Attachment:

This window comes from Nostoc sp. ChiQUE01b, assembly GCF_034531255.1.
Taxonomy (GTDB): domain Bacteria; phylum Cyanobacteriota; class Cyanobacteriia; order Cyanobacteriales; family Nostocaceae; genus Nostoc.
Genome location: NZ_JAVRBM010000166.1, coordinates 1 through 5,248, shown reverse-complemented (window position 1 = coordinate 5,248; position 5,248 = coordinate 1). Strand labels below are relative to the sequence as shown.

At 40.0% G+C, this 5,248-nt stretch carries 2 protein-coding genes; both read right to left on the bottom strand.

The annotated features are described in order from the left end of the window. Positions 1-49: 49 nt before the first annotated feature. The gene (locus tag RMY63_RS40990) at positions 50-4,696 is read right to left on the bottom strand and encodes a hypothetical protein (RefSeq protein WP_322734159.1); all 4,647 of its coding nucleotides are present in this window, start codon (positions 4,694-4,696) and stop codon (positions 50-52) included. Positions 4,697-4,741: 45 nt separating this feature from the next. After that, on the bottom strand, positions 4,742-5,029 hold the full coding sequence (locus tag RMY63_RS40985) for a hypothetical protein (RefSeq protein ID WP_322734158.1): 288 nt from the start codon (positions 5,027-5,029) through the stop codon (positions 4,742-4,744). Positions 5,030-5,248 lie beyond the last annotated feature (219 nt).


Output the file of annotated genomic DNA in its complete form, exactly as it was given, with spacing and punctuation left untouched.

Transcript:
This window comes from Nostoc sp. ChiQUE01b, assembly GCF_034531255.1.
Taxonomy (GTDB): domain Bacteria; phylum Cyanobacteriota; class Cyanobacteriia; order Cyanobacteriales; family Nostocaceae; genus Nostoc.
Genome location: NZ_JAVRBM010000166.1, coordinates 1 through 5,248, shown reverse-complemented (window position 1 = coordinate 5,248; position 5,248 = coordinate 1). Strand labels below are relative to the sequence as shown.

At 40.0% G+C, this 5,248-nt stretch carries 2 protein-coding genes; both read right to left on the bottom strand.

The annotated features are described in order from the left end of the window. Positions 1-49: 49 nt before the first annotated feature. The gene (locus tag RMY63_RS40990) at positions 50-4,696 is read right to left on the bottom strand and encodes a hypothetical protein (RefSeq protein WP_322734159.1); all 4,647 of its coding nucleotides are present in this window, start codon (positions 4,694-4,696) and stop codon (positions 50-52) included. Positions 4,697-4,741: 45 nt separating this feature from the next. After that, on the bottom strand, positions 4,742-5,029 hold the full coding sequence (locus tag RMY63_RS40985) for a hypothetical protein (RefSeq protein ID WP_322734158.1): 288 nt from the start codon (positions 5,027-5,029) through the stop codon (positions 4,742-4,744). Positions 5,030-5,248 lie beyond the last annotated feature (219 nt).